Ideas about order and disorder have driven debates about the city for over a century. After reviewing classic approaches we will examine contemporary urban research on neighborhood inequality, "broken-windows" and crime, racial segregation, the challenges of ethnic diversity and immigration, neighborhood social networks, the symbolic meanings of disorder, and competing visions for the uses of public space. Students will conduct field-based observations drawing upon cutting-edge methods employed by urban sociologists to understand the workings of the modern city.
Forum for discussion of analytic sociological research on city and community. Covering a range of topics with a focus on social mechanisms, processes, and structures. The workshop aims to support the presentation of graduate student research but will also include discussion sessions on selected readings and work-in-progress by faculty at Harvard and colleagues around the country.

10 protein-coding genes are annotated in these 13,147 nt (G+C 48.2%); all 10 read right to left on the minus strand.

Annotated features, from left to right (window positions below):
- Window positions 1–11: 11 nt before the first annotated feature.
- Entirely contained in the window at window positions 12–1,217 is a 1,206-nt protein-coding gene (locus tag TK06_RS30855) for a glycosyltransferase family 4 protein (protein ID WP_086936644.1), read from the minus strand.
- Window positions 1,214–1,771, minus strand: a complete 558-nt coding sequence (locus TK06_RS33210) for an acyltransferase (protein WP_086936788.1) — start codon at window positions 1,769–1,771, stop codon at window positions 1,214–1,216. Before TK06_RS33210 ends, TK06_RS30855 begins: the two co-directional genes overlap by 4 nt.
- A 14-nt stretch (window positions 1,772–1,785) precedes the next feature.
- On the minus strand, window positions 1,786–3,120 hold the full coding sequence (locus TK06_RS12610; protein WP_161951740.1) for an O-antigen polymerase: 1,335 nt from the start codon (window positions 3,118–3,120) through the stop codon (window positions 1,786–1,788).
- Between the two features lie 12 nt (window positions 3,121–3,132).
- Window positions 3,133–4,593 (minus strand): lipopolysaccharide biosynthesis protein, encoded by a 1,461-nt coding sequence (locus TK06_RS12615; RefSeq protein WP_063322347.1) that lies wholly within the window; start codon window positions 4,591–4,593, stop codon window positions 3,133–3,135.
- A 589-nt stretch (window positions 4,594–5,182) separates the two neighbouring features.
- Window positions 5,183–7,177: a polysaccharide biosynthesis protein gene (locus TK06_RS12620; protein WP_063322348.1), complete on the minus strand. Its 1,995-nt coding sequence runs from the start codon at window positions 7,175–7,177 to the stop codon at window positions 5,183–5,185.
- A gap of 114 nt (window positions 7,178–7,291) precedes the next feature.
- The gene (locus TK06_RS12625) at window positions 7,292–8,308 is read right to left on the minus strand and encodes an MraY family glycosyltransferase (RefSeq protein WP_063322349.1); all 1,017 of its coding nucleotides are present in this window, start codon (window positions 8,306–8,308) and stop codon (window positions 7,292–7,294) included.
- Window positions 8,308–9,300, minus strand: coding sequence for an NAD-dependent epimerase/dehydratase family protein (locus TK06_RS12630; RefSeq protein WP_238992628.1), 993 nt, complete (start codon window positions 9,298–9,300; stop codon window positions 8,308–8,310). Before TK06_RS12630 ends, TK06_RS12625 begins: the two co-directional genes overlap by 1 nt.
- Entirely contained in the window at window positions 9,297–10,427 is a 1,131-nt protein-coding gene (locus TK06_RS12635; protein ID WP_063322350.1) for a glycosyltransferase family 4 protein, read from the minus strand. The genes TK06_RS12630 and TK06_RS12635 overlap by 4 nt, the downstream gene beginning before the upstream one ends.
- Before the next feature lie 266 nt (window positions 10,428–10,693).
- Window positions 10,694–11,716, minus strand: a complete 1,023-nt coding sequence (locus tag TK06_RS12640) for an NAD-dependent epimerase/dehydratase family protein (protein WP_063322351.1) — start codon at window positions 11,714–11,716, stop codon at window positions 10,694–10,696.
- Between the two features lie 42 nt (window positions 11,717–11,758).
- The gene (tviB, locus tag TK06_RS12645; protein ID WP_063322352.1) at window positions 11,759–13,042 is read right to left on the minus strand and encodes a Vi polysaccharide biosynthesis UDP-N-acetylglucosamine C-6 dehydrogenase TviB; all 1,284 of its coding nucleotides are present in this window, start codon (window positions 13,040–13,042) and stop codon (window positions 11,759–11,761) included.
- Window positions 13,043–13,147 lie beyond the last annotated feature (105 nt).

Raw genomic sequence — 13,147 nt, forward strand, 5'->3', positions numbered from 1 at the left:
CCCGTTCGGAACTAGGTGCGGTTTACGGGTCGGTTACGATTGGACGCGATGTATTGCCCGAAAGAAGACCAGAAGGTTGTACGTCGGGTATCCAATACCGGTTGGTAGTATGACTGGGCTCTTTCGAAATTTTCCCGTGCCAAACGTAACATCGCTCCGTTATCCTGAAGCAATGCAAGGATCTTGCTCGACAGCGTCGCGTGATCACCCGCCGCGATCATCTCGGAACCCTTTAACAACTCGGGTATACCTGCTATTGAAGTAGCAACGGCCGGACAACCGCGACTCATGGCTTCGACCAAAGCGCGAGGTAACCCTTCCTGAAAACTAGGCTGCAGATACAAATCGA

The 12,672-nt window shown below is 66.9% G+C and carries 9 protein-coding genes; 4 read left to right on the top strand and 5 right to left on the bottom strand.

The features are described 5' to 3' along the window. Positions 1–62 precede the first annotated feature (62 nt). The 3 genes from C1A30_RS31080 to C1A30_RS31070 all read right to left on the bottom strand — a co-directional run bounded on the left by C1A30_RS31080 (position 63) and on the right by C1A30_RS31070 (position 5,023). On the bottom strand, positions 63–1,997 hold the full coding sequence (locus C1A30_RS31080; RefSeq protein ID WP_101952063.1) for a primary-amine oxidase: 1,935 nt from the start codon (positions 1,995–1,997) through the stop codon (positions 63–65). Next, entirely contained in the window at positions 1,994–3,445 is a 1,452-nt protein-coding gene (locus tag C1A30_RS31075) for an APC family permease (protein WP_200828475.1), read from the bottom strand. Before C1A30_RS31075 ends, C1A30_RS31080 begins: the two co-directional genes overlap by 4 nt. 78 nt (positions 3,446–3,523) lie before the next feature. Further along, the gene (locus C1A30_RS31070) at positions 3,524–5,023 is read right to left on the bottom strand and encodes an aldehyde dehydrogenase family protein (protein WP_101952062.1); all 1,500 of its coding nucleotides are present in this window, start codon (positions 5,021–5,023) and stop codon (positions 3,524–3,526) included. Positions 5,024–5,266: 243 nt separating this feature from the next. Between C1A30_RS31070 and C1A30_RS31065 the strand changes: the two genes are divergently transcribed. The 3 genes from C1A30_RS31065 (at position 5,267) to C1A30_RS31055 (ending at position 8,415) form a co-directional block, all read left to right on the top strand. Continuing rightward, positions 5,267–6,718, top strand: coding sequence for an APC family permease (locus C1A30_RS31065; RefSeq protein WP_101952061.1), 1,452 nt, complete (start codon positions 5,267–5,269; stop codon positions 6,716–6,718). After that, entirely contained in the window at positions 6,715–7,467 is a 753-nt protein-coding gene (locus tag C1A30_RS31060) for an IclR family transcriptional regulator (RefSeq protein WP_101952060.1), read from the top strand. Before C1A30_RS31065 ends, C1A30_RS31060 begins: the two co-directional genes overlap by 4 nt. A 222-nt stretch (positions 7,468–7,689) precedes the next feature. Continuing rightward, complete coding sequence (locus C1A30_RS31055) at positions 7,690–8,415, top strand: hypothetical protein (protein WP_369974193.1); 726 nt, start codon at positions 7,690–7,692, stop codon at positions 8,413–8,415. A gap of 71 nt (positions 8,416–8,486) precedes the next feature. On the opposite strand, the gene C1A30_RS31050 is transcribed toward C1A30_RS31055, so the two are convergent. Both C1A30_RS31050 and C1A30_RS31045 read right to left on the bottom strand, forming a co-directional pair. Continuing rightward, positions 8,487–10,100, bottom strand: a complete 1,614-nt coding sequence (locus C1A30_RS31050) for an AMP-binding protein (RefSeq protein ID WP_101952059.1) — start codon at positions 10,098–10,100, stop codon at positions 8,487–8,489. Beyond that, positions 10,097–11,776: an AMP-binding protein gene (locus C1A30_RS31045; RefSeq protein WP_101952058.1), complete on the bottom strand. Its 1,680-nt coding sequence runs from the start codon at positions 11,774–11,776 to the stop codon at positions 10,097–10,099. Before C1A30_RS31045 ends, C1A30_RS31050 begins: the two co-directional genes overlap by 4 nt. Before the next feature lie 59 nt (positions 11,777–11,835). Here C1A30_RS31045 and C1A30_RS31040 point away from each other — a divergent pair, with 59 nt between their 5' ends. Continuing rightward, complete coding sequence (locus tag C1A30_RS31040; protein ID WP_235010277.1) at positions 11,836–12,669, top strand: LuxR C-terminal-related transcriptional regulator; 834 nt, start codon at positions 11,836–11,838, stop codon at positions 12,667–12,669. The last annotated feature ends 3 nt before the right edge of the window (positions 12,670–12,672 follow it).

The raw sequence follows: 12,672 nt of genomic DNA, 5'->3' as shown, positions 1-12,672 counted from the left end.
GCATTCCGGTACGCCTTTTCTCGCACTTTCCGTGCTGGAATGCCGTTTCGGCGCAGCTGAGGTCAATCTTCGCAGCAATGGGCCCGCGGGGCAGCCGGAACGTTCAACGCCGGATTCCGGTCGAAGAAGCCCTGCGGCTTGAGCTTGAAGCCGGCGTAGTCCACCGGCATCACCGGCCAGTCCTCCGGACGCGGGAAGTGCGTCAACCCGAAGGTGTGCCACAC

American cities have changed in extraordinary ways. In the last half of the 20th century, there was gloom about urban life and many cities were projected to decline and decay. Many did but Boston and other cities blossomed, becoming models of urban renaissance. Using Boston as a case, this course considers issues of economic change, technology, neighborhood inequality, political governance, elite relations, cultural institutions, crime, race and ethnic relations, immigration, gentrification and suburbanization. Regular guest speakers.
Guides students through the process of producing an original research paper of high quality. Readings and discussion cover the identification of appropriate research problems, the nature of causal reasoning, and data analysis and write-up.